Bizarre fines and stupid substitutions continue to take focus away from Chinese Super League title race
Clubs concerned with their ‘brand’ fining their staff and managers making inexplicably short substitutions detract from the football
After the tenth round of Chinese Super League fixtures – a third of the way into the season – there are just five points separating the top half of the table and it promises to be one of the most exciting title races in years.
In fact, it actually promises to be a title race when the most recent seven seasons have seen Guangzhou Evergrande waltz to the trophy with little resistance.
This season looks like one where the seven-in-a-row champions could be stopped, with four teams above them suggesting someone might last the distance.
But we won’t be talking about the title race.
Shanghai SIPG looked as if they wanted to win the league at the start of the season but their draw against bottom side Guizhou makes it four without a win.
But we won’t be talking about the penalty save that earned them a point or Wu Lei scoring once again, his 11th of the season.
SIPG remain top because Shandong Luneng were held themselves, a 96th minute equaliser keeping them in second on goal difference.
But we won’t be talking about the drama of Graziano Pelle’s goal and the reaction that it brought about from the away fans.
Elsewhere, the champions needed a Ricardo Goulart brace to earn themselves a point at home to Hebei China Fortune, while it was the same story with Cedric Bakambu for Beijing Guoan in their 2-2 draw with Guanghzou R&F, where last season’s top scorer Eran Zahavi added another two goals.
But we won’t be talking about the race for the golden boot.
Jiangsu Sainty and Shanghai Shenhua have stealthily closed in on the leaders over the last few weeks and both won again.
But we won’t be talking about Jiangsu’s 21-year-old Huang Zichang scoring his fifth of the season or Fredy Guarin’s sumptuous bar-kissing free-kick.
Instead – and as usual – there is enough madness surrounding the game to take the attention away from the actual football.
As ever, Shanghai Shenhua are leading the way.
The second city side have long been a source of some of the stranger behaviour in the Super League and Saturday saw facial recognition technology for fans to get into the game and then those supporters hold their heads in their hands when manager Wu Jingui brought on a sub for just three minutes before taking him off again.
What purpose does that serve in a 19-year-old’s development to bring him on after 84 minutes and take him off again on 87 minutes?
A thirtieth of a football match. That’s not a thing.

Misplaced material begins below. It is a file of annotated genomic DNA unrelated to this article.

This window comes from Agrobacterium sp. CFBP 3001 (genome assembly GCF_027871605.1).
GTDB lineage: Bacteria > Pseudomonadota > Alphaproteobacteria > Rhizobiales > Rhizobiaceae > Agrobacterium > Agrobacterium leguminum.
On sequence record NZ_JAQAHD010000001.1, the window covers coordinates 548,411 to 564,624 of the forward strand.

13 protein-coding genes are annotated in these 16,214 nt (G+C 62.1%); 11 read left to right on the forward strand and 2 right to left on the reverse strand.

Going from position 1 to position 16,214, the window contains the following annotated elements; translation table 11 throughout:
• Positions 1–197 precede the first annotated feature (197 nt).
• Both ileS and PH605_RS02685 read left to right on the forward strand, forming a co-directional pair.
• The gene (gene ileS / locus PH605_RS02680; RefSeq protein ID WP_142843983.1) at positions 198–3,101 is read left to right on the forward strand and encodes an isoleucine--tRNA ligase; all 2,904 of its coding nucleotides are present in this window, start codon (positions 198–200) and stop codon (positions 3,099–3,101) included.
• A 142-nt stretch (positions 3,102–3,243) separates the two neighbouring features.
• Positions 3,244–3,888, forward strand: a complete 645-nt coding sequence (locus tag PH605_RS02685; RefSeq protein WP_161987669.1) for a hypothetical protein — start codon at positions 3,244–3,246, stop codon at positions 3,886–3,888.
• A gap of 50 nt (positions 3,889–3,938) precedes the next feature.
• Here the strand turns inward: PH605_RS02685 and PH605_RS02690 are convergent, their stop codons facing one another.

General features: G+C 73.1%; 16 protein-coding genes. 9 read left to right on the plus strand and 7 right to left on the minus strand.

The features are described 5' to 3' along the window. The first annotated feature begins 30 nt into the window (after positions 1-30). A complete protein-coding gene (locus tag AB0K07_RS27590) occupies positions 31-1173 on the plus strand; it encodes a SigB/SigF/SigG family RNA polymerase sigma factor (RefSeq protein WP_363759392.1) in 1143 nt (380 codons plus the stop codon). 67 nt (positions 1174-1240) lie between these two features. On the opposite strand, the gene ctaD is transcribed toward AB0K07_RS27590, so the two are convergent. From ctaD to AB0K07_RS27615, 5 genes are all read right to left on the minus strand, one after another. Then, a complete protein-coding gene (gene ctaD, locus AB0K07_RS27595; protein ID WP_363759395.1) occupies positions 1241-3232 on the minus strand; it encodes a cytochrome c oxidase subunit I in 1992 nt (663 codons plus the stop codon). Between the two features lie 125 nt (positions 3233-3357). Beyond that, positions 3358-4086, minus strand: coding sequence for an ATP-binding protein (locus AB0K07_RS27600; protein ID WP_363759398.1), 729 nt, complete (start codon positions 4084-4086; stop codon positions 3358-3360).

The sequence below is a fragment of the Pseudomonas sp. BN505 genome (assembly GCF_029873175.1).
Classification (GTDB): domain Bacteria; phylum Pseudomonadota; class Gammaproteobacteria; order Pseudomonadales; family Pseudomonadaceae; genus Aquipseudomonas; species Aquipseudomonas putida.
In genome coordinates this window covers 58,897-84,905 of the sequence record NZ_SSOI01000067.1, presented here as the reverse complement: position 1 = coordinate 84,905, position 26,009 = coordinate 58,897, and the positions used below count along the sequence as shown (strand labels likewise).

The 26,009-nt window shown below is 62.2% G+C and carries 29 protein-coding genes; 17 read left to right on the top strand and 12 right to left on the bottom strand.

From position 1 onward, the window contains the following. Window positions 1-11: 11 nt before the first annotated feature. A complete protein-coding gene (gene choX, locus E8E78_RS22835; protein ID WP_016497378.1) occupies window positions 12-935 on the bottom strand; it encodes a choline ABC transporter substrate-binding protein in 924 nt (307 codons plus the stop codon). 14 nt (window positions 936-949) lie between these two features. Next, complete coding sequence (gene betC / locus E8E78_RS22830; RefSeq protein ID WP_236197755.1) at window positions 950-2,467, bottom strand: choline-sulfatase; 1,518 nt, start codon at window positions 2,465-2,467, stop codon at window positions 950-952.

People miss longer than that trying to beat the queues for the toilets at half-time.
China's gone full colonel Kurtz on its football fans - facial recognition turnstile just to get into Hongkou football stadium. pic.twitter.com/my6PmeDfs2
— Cameron Wilson 韦侃仑 (@CameronWEF) May 12, 2018
Credit to Liu Rofan for managing to create a goalscoring opportunity for a teammate in that time but still. That’s madness even for a league that was blighted with quickfire subs last season as teams tried to game the under-23 system.
This was the icing on the cake in a week that has shown the stranger than fiction side of Chinese football.
We also witnessed Guangzhou Evergrande demote and fine five staff members for the heinous crime of thinking quickly to MacGyver together a taped-up shirt for defender Zhang Linpeng after his original jersey was bloodied in their AFC Champions League tie against Tianjin Quanjian.
A massive overreaction. They “seriously damaged the club brand” apparently. Surely the overreaction and making headlines around the world is more damaging to the club brand, unless they want to be branded a laughing stock?
Then there was the story involving bottom side Guizhou, where the club incentivised the players with a cash bonus to win the next two games – and a collective fine of RMB 1 million if they lost.
Gregorio Manzano's Guizhou Hengfeng have lost 8 of the first 9 CSL games of the season. In order to inspire players, the club owner promised to reward ¥10m($1.57m)/per game to players as additional prize. It will be given to players in cash in the dressing-room following victory. pic.twitter.com/jQSFAAQweL
— Titan Sports Plus (@titan_plus) 9 May 2018
A financial fillip of RMB10 million (US$1.5 million) to be split between the team for each of the SIPG and Dalian Yifang games was subsequently dismissed as “fake news” by the club.
An official statement said the Guangzhou Metropolitan Daily report had “severely damaged the club’s reputation”. That again. And it fined several staff including the whole media department for “dereliction of duty”.
As it was, the club did not deny the bonus so the players may have split their 2 million draw bonus anyway and they could still be in line for the big bucks if they beat their fellow strugglers in the final game before the league takes an extended two-month summer break for the World Cup.
We will find out just how many are in line to play when the provisional 30 man squads are revealed to Fifa on Monday in Europe but you’ll be able to count the number of players from the Chinese Super League going to play in Russia on one hand meaning most clubs are unaffected.
Clearly China is very serious about the World Cup, even if they are not in it.
Weirder still? The second tier is taking two months off as well for a grand total of zero players representing their countries in Russia.
Just like the wallets of its free-spending club chairmen, Chinese football keeps on coming up with the money whether it’s bizarre bans or big bonuses.
But it would be nice if the suits could sit on their hands long enough to let people concentrate on what the actual football has to offer.